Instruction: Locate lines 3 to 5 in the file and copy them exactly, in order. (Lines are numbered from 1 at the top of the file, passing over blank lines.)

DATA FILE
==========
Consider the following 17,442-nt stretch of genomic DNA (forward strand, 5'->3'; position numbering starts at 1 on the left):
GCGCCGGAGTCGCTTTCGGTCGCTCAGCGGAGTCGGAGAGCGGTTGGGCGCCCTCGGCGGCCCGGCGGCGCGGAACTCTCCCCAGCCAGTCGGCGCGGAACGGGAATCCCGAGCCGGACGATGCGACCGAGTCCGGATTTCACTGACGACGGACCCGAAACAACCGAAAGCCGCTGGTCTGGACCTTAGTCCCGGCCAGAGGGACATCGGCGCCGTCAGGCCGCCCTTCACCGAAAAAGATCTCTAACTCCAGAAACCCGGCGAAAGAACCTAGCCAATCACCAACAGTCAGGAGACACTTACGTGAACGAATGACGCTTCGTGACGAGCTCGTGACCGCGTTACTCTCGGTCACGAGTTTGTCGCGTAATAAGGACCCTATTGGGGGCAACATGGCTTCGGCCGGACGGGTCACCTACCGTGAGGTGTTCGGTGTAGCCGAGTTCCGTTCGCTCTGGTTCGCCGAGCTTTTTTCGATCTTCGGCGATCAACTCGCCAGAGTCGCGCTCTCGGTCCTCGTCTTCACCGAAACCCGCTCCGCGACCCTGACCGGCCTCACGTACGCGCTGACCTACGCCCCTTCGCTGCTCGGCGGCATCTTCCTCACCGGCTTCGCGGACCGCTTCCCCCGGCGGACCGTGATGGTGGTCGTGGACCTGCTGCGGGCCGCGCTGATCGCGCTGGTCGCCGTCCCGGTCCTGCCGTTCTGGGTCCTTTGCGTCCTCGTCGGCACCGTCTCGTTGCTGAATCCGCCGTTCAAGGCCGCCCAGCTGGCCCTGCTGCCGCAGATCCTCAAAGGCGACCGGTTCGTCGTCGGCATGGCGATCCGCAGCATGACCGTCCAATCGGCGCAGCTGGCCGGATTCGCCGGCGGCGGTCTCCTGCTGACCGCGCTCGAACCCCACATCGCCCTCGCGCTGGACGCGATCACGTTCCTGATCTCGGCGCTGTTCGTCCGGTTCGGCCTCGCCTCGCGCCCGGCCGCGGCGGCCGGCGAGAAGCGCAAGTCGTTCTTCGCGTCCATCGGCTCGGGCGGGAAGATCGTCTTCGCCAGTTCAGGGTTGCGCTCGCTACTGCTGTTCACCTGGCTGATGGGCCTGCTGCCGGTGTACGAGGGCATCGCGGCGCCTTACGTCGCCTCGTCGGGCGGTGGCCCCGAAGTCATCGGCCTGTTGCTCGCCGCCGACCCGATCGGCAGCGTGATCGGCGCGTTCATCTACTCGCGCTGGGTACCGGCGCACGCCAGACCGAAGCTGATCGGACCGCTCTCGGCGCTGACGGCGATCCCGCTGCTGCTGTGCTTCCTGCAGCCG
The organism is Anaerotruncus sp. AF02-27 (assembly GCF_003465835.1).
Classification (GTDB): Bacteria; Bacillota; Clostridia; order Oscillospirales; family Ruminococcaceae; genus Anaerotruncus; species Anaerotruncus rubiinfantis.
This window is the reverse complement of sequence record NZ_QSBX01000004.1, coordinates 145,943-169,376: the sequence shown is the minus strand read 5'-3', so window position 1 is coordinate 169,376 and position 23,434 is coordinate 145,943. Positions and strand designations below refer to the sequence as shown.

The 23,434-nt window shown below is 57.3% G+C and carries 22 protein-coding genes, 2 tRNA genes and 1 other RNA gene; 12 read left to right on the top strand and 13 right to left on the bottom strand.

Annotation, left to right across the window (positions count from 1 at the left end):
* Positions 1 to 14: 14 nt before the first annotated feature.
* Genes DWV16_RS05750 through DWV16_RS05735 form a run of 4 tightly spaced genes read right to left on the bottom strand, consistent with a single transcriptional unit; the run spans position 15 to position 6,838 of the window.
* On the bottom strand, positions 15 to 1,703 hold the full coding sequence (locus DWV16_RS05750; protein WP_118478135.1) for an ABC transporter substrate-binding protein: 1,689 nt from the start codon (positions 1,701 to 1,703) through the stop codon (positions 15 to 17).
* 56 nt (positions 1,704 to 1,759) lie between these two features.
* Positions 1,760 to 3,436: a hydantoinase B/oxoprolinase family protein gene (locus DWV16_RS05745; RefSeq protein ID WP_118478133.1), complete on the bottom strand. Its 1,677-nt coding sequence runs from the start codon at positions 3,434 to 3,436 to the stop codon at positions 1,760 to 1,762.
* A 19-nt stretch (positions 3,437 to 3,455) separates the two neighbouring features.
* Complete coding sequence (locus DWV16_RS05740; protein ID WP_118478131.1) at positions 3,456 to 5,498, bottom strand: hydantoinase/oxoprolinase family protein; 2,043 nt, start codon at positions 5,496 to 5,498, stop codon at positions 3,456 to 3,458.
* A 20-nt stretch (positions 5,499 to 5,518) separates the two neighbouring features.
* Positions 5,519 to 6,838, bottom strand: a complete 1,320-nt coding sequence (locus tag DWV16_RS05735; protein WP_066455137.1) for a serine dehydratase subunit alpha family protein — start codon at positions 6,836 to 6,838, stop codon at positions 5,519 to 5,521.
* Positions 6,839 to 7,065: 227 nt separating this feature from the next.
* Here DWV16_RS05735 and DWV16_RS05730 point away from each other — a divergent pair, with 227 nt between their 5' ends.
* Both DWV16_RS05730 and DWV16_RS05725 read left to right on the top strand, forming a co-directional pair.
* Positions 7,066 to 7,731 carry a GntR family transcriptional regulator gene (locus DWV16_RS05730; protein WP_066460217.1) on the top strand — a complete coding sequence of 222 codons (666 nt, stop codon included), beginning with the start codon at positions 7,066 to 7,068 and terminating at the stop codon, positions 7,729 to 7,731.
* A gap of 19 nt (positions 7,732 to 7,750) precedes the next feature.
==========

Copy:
The organism is Anaerotruncus sp. AF02-27 (assembly GCF_003465835.1).
Classification (GTDB): Bacteria; Bacillota; Clostridia; order Oscillospirales; family Ruminococcaceae; genus Anaerotruncus; species Anaerotruncus rubiinfantis.
This window is the reverse complement of sequence record NZ_QSBX01000004.1, coordinates 145,943-169,376: the sequence shown is the minus strand read 5'-3', so window position 1 is coordinate 169,376 and position 23,434 is coordinate 145,943. Positions and strand designations below refer to the sequence as shown.